Shock and Vibration

Shock and Vibration / 2018 / Article

Research Article | Open Access

Volume 2018 |Article ID 4205273 | https://doi.org/10.1155/2018/4205273

Lizhong Xu, Jinan Yang, "Vibration Analysis of a Two-Step Sine Movable Tooth Drive", Shock and Vibration, vol. 2018, Article ID 4205273, 11 pages, 2018. https://doi.org/10.1155/2018/4205273

Vibration Analysis of a Two-Step Sine Movable Tooth Drive

Academic Editor: Roger Serra
Received03 May 2018
Accepted26 Sep 2018
Published24 Oct 2018

Abstract

In this study, a 3D model of a two-step sine movable tooth drive is developed in the UG software. The finite element model (FEM) analysis package, ANSYS, is used to calculate the natural frequencies and vibration modes of the drive system. The results show that the first twenty natural frequencies can be classified into five families, including the total system vibration mode, single-element vibration mode, two-element vibration mode, three-element vibration mode, and four-element vibration mode. The effects of the system parameters on the natural frequencies and the vibration modes are investigated. The track amplitude, the movable tooth radius, the radius of the movable tooth rotation, and the number of movable teeth affect the natural frequencies and vibration modes of the drive system.

1. Introduction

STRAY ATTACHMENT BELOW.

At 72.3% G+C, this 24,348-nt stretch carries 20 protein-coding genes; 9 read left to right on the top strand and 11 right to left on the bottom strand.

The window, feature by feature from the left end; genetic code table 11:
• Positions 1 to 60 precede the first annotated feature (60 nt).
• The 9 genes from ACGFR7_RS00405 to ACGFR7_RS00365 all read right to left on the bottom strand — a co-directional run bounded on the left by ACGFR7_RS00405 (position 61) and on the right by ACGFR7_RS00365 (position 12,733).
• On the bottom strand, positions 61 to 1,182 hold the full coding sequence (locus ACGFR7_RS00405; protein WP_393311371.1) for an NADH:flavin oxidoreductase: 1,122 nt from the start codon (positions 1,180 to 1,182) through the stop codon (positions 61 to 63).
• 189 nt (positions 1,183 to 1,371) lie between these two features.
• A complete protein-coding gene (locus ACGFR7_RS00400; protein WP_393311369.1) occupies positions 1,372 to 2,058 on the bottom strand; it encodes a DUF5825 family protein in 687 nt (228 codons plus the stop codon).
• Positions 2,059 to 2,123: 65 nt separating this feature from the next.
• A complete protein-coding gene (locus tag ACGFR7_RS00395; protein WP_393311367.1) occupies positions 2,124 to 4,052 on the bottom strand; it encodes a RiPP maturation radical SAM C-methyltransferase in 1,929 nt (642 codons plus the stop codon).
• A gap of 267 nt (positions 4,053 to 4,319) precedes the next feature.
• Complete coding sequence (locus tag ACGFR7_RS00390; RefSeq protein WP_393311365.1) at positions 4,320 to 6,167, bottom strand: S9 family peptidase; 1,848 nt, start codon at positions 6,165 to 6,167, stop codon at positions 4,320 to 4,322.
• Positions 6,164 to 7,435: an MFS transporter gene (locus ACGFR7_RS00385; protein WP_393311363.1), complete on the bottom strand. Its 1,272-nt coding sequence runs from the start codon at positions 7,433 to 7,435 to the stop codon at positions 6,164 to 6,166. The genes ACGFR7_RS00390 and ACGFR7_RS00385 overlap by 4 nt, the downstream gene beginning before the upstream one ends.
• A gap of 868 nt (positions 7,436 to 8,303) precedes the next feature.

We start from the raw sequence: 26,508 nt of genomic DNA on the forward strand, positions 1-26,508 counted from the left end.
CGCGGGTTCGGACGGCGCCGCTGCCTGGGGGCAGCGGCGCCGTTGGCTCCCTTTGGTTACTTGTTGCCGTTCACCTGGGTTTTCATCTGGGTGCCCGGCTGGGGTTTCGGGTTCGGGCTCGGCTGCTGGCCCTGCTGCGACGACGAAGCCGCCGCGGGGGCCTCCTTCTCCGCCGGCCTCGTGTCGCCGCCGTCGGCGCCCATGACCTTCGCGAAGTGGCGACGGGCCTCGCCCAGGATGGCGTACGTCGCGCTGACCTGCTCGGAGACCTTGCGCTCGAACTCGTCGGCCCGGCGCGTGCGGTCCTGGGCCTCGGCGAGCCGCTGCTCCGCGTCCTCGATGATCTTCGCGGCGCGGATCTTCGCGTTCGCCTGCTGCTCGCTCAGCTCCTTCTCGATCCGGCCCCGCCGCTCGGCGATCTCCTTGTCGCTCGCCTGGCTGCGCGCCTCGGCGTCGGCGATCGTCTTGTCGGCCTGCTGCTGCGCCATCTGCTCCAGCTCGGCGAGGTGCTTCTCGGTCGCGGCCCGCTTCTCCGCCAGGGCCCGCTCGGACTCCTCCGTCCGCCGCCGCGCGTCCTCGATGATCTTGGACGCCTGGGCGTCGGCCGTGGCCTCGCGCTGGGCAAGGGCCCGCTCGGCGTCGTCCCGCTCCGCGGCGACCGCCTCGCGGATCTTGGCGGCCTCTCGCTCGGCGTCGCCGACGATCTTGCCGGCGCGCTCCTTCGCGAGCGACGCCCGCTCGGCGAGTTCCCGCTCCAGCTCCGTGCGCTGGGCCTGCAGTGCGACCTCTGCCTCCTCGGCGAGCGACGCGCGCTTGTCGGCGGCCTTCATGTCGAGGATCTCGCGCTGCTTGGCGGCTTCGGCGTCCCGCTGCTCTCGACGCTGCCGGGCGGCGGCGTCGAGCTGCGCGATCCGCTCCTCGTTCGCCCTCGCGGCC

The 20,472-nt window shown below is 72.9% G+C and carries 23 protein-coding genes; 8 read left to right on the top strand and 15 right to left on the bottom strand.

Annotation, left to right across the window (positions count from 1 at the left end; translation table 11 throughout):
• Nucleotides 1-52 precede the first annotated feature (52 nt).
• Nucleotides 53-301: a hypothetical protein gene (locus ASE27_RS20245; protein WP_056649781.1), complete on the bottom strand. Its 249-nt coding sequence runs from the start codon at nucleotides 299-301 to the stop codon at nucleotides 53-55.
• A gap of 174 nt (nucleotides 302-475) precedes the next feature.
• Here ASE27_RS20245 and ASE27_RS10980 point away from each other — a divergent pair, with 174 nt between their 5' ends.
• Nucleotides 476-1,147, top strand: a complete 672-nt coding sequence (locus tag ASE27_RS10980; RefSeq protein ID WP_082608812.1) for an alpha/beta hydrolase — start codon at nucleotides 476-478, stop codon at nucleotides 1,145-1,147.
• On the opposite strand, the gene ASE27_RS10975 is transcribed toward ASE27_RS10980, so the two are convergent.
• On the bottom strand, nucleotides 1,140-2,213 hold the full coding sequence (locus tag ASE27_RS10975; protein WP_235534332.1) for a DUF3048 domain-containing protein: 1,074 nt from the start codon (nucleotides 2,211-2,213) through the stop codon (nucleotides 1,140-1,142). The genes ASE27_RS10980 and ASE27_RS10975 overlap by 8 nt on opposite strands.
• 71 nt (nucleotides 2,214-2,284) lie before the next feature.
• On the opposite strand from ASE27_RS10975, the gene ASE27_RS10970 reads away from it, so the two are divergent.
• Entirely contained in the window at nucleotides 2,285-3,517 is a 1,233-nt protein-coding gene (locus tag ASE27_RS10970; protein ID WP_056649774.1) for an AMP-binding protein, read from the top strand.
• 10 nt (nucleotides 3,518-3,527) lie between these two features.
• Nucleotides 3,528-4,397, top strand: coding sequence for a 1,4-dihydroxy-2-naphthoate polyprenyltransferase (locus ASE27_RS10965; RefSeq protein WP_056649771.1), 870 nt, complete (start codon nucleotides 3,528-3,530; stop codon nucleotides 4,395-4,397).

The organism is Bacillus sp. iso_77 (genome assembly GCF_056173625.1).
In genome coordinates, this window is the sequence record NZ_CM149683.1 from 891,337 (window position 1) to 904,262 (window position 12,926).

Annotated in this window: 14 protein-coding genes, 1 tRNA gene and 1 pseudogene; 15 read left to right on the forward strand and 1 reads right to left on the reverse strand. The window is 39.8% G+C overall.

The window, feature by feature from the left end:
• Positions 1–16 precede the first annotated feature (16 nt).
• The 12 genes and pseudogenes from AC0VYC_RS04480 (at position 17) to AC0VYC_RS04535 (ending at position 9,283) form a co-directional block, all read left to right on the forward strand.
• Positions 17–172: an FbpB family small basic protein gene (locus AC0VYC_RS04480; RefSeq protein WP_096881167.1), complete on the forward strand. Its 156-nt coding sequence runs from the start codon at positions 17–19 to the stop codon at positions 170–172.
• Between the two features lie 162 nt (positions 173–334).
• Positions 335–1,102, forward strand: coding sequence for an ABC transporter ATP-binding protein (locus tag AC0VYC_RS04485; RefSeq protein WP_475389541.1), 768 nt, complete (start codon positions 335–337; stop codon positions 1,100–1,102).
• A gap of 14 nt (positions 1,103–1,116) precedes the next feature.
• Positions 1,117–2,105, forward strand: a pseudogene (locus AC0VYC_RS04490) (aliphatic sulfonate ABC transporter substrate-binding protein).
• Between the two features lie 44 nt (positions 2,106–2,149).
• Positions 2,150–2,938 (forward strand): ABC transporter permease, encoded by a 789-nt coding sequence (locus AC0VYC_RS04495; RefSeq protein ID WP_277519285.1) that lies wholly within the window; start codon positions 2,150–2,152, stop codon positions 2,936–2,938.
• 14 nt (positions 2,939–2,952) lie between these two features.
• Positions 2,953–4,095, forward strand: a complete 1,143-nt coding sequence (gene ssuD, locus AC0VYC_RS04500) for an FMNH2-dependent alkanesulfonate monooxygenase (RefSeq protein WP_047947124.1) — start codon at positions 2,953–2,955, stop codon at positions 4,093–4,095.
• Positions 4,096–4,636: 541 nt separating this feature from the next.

Gear drives are used widely in mechanical engineering. As engineering technology has progressed, a long life, small size, and light weight have become new requirements for gear drives. Movable tooth drives have the advantages of light weight, high transmission efficiency, wide range of transmission ratio, and large bearing capacity and they have been used in various fields including renewable energy, aerospace, national defense, precision instruments, oil, mining, and other industrial production. In the 1980s–1990s, much of research on movable tooth transmission was conducted in various countries. American scholars have put forward ball-bearing type gear drive system [1, 2]. Japanese scholars studied the motion principles, strength design, curvature, pressure angle, and efficiency of cycloid ball reducers [36]. After 2000, more in-depth studies on movable tooth drive system were conducted. In 2006, a failure analysis of a sine ball tooth drive was performed [7]. In 2009-2010, a two-stage cycloid ball reducer was proposed, and the profile calculation of the drive was completed [8, 9]. In 2011, the tooth profile and strength of a swing-movable tooth drive was analyzed [10]. In 2012, a movable tooth drive was optimized and used in an electric drive system [11]. In 2013, a ball tooth thin-plate drive system was designed and used for operating robots [12]. In 2014, an eccentric movable tooth drive system was proposed and used for operating a robot arm [13]. In 2015-2016, an electromagnetic harmonic movable tooth drive system was proposed and the design reduced the integral size of the electromechanical drive system [14, 15].